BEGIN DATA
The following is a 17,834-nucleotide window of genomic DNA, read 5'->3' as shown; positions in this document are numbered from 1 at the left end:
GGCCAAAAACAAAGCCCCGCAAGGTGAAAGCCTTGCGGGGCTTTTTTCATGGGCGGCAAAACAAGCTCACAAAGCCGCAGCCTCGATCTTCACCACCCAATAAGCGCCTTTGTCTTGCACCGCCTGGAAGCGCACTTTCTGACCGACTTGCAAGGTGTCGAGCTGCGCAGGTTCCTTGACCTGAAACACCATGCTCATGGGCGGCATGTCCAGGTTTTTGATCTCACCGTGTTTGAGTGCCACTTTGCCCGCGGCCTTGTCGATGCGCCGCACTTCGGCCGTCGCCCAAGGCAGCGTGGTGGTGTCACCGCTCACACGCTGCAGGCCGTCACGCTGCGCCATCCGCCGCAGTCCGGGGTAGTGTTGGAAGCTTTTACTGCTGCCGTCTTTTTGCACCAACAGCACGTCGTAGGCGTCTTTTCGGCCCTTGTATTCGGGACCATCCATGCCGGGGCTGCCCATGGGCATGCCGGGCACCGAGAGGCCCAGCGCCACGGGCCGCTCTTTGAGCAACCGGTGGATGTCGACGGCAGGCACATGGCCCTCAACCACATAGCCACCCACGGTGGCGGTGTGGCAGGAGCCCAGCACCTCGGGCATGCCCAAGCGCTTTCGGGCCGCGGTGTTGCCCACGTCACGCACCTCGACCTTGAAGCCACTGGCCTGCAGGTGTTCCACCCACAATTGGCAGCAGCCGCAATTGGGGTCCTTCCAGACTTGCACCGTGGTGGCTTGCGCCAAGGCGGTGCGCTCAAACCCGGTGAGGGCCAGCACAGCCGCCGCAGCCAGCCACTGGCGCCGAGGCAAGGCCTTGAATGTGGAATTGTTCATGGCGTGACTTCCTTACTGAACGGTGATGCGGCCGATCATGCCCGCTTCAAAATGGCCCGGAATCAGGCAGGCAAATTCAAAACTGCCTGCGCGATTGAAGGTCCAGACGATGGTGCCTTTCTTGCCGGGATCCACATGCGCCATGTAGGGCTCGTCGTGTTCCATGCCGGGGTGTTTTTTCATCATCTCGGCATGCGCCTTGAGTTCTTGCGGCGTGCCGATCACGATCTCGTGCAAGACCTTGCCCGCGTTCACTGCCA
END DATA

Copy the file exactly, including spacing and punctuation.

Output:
The following is a 17,834-nucleotide window of genomic DNA, read 5'->3' as shown; positions in this document are numbered from 1 at the left end:
GGCCAAAAACAAAGCCCCGCAAGGTGAAAGCCTTGCGGGGCTTTTTTCATGGGCGGCAAAACAAGCTCACAAAGCCGCAGCCTCGATCTTCACCACCCAATAAGCGCCTTTGTCTTGCACCGCCTGGAAGCGCACTTTCTGACCGACTTGCAAGGTGTCGAGCTGCGCAGGTTCCTTGACCTGAAACACCATGCTCATGGGCGGCATGTCCAGGTTTTTGATCTCACCGTGTTTGAGTGCCACTTTGCCCGCGGCCTTGTCGATGCGCCGCACTTCGGCCGTCGCCCAAGGCAGCGTGGTGGTGTCACCGCTCACACGCTGCAGGCCGTCACGCTGCGCCATCCGCCGCAGTCCGGGGTAGTGTTGGAAGCTTTTACTGCTGCCGTCTTTTTGCACCAACAGCACGTCGTAGGCGTCTTTTCGGCCCTTGTATTCGGGACCATCCATGCCGGGGCTGCCCATGGGCATGCCGGGCACCGAGAGGCCCAGCGCCACGGGCCGCTCTTTGAGCAACCGGTGGATGTCGACGGCAGGCACATGGCCCTCAACCACATAGCCACCCACGGTGGCGGTGTGGCAGGAGCCCAGCACCTCGGGCATGCCCAAGCGCTTTCGGGCCGCGGTGTTGCCCACGTCACGCACCTCGACCTTGAAGCCACTGGCCTGCAGGTGTTCCACCCACAATTGGCAGCAGCCGCAATTGGGGTCCTTCCAGACTTGCACCGTGGTGGCTTGCGCCAAGGCGGTGCGCTCAAACCCGGTGAGGGCCAGCACAGCCGCCGCAGCCAGCCACTGGCGCCGAGGCAAGGCCTTGAATGTGGAATTGTTCATGGCGTGACTTCCTTACTGAACGGTGATGCGGCCGATCATGCCCGCTTCAAAATGGCCCGGAATCAGGCAGGCAAATTCAAAACTGCCTGCGCGATTGAAGGTCCAGACGATGGTGCCTTTCTTGCCGGGATCCACATGCGCCATGTAGGGCTCGTCGTGTTCCATGCCGGGGTGTTTTTTCATCATCTCGGCATGCGCCTTGAGTTCTTGCGGCGTGCCGATCACGATCTCGTGCAAGACCTTGCCCGCGTTCACTGCCA